That night, I ate ZZ's specialty dish - hui mian, or noodle soup. Afterwards, I went to go sing karaoke with my bro, my dad, and all his friends. Karaoke is such a different kind of entertainment than I am used to. Mostly because I can't sing very well, it always seems more frustrating than fun. But the people here love it.

On Friday, I had the opportunity to go to my brother's school and introduce my self as an American in front of his 80 classmates. In Chinese. I didn't even know that I was going to be doing it. So it was all on the spot. They literally just took me into the classroom and then pushed me to the front. Then all 80 of his classmates stared at me until I started speaking. Definitely a new experience for me. I really enjoyed answering their questions about America. For most of them this was the first time they had ever met a foreigner in person, much less an American, and much less one their age. As well as debunking a few stereotypes such as that all Americans play basketball and we only eat steak all three meals of the day. I'll post the video of me trying to come up with things to say later. I gave them my chinese number and my email, I think a lot of them were scared to communicate with me, the foreigner.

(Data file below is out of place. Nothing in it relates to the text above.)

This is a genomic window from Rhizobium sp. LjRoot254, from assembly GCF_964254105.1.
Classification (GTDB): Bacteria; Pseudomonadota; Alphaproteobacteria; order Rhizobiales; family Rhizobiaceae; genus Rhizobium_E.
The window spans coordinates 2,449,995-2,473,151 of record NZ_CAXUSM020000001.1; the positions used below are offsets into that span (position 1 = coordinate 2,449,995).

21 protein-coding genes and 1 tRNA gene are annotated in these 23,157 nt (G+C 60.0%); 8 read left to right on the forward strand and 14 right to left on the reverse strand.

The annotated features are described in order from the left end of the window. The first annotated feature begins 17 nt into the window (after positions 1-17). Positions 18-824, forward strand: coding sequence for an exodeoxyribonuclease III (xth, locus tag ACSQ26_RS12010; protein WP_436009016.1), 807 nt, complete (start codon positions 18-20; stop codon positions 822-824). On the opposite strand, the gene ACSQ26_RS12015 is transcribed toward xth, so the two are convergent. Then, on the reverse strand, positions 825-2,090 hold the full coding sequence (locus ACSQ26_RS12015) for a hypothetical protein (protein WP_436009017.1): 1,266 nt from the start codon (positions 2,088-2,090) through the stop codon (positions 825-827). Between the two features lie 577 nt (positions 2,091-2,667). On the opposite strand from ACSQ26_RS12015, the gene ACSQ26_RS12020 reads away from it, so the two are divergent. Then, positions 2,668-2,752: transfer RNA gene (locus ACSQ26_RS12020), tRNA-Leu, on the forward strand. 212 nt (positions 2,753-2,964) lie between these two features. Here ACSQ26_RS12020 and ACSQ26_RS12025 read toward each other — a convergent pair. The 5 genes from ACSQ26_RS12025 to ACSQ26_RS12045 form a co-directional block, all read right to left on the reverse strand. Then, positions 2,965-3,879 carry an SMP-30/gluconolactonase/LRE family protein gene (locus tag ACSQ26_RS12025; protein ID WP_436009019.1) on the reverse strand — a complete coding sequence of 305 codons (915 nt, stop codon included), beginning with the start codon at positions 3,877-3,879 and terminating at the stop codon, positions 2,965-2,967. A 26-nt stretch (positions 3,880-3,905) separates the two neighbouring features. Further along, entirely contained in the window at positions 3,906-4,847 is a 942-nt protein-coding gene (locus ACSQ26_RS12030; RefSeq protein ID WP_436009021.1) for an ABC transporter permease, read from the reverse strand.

Friday night, I went to go eat Peking duck and afterwards, guess what? More Karaoke! This time it was with my brother's friends, people my own age. There are few things more humbling than singing American pop songs with Chinese teenagers in China. Almost all the girls I met had amazing voices, and the guys, well, they didn't care what they sounded like. They just belted it out on key or not.

On Saturday, I slept in until about 9:00 then went shopping at the chinese markets. I spent about $9 and bought a ton of stuff. Practiced my bargaining as well. It's actually pretty intimidating at first, but it started coming back to me once I had gotten ripped off once or twice.

And guess what, when I got home we went..... Karaoke-ing! Since on friday my bro and his friends finished school, today they went karaoke-ing for 7 hours. I don't how they are still alive. I only went for three hours, and I'm pretty sure if I hear another Chinese, Korean, or American pop song sung slightly off key, and way too loud, I might listen to classical music the rest of my life. It's not that I don't like karaoke, I just can't do it for 7 hours a day. They must be superhuman or something.

And now, today is Sunday. 10:00 AM. I'm having my own little church in my bedroom with general conference talks in Chinese. There aren't any Mormon branches withing 5 hours of where I live. This is probably the thing I miss the most. Maybe I'll go to a buddhist temple sometime. It's really amazing how peaceful they are in the midst of all the high rising buildings here.

Now, I'm all caught up. But, here's my dilemma. It will probably take me another hour to upload all the photos I want and get them sorted out amongst this post's paragraphs. So here's what I'm gonna do. I'm gonna upload all my pictures to picassa albums and than give you guys the link. For now, my words will have to suffice.

Thanks for the few people who managed to make it to the end of this massive post! see you guys soon!